The Secret of Castle Cant
Little, Brown, September, 2004.
Hardcover, 292 pages.
Ages 10 and up
Ordering information: Amazon.com | Amazon.co.uk
The Barony of Cant is so small that it is lost in the creases of even the most detailed of maps. Perhaps that explains why the Barony still has medieval villages, a castle, catapults and dungeons, but also an American mission which provides jeans and t-shirts to the underprivileged. Lucy Wickwright is the maidservant to the Baron of Cant's daughter, the irrepressible Pauline Esmerelda Simone-Thierry von Cant. Pauline is not a bad person, but she is extraordinarily self-centered and drags Lucy along on a number of ill-conceived pranks, such as catapulting soggy underwear into the middle of a formal occasion, much to the dismay of the assembled noblemen. There is a mysterious rebellion brewing in the Barony as the revolutionaries fight to stop the importation of chewing gum from the outside world. The cost of importing the gum is nearly bankrupting the Barony, and the gum itself seems to be strangely addictive. Through a series of serendipitous events, Lucy finds herself acting as a spy for the revolutionaries, but her role in the politics of the Barony are actually much larger than she suspects, and the Baron's deathbed confession catapults Lucy into notoriety and the barony into a full-fledged civil war.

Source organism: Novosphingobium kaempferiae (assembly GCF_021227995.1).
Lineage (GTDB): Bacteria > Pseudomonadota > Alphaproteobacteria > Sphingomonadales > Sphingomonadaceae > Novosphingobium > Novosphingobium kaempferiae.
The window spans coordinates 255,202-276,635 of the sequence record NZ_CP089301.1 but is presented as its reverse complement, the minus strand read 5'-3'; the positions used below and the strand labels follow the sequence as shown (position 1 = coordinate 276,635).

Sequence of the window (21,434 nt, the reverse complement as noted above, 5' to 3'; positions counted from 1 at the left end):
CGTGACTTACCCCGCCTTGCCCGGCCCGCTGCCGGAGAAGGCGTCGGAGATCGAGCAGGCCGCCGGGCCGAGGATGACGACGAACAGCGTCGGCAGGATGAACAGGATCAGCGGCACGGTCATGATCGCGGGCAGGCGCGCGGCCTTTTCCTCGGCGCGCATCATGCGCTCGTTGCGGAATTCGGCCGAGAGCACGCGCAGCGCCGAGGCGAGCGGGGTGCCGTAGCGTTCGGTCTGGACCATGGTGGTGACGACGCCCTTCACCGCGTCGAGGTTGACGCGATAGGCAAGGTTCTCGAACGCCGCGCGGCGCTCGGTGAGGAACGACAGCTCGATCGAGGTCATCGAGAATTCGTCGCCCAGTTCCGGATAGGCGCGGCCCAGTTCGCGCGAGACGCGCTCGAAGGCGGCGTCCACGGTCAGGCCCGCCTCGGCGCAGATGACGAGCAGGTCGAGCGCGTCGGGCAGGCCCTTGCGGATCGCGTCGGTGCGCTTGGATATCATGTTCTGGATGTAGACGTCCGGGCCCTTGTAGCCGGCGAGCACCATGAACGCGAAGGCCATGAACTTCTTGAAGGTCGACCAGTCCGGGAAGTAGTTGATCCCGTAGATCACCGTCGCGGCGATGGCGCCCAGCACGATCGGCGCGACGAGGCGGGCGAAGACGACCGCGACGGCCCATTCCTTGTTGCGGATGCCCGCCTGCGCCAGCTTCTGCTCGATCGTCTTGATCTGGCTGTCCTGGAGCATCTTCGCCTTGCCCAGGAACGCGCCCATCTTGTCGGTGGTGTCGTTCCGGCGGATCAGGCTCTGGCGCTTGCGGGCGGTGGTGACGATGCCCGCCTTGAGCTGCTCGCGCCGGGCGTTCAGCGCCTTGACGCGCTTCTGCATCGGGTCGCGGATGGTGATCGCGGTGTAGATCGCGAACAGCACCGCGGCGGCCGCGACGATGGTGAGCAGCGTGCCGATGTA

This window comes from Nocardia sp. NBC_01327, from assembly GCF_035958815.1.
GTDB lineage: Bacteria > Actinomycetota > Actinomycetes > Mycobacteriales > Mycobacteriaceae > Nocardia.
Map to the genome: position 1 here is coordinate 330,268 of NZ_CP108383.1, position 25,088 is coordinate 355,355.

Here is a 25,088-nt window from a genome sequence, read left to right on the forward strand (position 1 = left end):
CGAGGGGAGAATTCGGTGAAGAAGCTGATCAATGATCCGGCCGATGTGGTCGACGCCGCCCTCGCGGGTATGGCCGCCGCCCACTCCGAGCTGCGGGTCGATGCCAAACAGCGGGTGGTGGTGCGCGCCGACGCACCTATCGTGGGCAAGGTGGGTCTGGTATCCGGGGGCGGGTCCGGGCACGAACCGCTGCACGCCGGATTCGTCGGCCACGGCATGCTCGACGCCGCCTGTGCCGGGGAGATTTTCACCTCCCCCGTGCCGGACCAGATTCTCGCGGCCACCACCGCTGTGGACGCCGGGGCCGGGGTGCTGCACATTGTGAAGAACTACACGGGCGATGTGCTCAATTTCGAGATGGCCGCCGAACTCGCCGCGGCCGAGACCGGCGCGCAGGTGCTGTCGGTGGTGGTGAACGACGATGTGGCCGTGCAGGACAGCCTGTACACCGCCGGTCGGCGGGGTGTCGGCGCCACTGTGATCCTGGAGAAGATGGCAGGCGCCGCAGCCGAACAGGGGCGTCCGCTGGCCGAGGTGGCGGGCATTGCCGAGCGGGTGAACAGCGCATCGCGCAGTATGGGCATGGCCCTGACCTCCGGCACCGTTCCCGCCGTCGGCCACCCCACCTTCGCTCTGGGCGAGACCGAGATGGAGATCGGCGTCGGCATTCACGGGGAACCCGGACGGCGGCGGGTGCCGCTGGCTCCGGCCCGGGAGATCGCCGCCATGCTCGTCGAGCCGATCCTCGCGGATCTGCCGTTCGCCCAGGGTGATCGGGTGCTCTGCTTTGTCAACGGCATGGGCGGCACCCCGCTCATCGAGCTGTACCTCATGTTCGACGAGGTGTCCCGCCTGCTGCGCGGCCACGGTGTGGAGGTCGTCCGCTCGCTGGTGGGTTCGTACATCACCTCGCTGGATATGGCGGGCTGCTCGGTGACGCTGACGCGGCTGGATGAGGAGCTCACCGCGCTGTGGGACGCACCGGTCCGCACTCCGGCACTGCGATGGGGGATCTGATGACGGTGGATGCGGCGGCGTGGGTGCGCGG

K.P. Bath is best known for his Pushcart Prize-winning story "Algae Eaters." This delightful story is his first novel. Written in a slightly pompous style, the narrator describes events with tongue firmly planted in cheek. The contrast between the fairy-tale like Castle and the outside, modern world of jeans, sneakers and chewing gum, provides a great deal of humor, as does the posturing of most of the adults in the story. Lucy is a charming girl, who is as unassuming as she is loyal. She also is very clever (which is most helpful when one is assisting in a revolution) and has a continually runny nose. But it is the delightfully self-absorbed Adorable and Humble Pauline (who is perhaps not quite so unaware as one might think) who really captures the imagination of the reader. Clever, funny and full of witty satire, The Secret of Castle Cant is just as enjoyable for adults to read as it will be for young adults.
Reprinted with permission from The Internet Writing Journal®.
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